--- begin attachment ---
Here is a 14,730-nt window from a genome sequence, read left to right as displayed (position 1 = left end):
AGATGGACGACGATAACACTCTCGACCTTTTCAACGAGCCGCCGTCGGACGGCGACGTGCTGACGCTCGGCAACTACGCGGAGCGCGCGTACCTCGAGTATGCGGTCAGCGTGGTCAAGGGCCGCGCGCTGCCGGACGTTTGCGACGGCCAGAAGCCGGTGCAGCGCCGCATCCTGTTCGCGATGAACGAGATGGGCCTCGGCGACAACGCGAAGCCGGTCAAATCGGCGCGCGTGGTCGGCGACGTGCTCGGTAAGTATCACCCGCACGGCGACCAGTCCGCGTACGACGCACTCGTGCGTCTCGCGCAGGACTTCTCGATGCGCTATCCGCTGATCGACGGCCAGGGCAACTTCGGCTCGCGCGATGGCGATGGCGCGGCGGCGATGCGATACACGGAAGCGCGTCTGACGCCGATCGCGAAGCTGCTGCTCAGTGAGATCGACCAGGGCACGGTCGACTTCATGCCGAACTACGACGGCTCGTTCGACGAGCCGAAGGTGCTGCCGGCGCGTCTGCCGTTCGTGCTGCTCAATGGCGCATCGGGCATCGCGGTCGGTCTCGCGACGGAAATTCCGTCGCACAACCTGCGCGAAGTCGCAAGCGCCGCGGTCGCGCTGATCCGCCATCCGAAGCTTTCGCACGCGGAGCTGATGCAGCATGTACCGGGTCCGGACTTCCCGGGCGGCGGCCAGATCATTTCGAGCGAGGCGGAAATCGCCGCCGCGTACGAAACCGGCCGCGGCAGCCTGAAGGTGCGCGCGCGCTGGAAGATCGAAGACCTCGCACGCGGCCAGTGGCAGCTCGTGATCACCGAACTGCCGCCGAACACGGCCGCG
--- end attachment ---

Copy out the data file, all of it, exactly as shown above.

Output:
Here is a 14,730-nt window from a genome sequence, read left to right as displayed (position 1 = left end):
AGATGGACGACGATAACACTCTCGACCTTTTCAACGAGCCGCCGTCGGACGGCGACGTGCTGACGCTCGGCAACTACGCGGAGCGCGCGTACCTCGAGTATGCGGTCAGCGTGGTCAAGGGCCGCGCGCTGCCGGACGTTTGCGACGGCCAGAAGCCGGTGCAGCGCCGCATCCTGTTCGCGATGAACGAGATGGGCCTCGGCGACAACGCGAAGCCGGTCAAATCGGCGCGCGTGGTCGGCGACGTGCTCGGTAAGTATCACCCGCACGGCGACCAGTCCGCGTACGACGCACTCGTGCGTCTCGCGCAGGACTTCTCGATGCGCTATCCGCTGATCGACGGCCAGGGCAACTTCGGCTCGCGCGATGGCGATGGCGCGGCGGCGATGCGATACACGGAAGCGCGTCTGACGCCGATCGCGAAGCTGCTGCTCAGTGAGATCGACCAGGGCACGGTCGACTTCATGCCGAACTACGACGGCTCGTTCGACGAGCCGAAGGTGCTGCCGGCGCGTCTGCCGTTCGTGCTGCTCAATGGCGCATCGGGCATCGCGGTCGGTCTCGCGACGGAAATTCCGTCGCACAACCTGCGCGAAGTCGCAAGCGCCGCGGTCGCGCTGATCCGCCATCCGAAGCTTTCGCACGCGGAGCTGATGCAGCATGTACCGGGTCCGGACTTCCCGGGCGGCGGCCAGATCATTTCGAGCGAGGCGGAAATCGCCGCCGCGTACGAAACCGGCCGCGGCAGCCTGAAGGTGCGCGCGCGCTGGAAGATCGAAGACCTCGCACGCGGCCAGTGGCAGCTCGTGATCACCGAACTGCCGCCGAACACGGCCGCG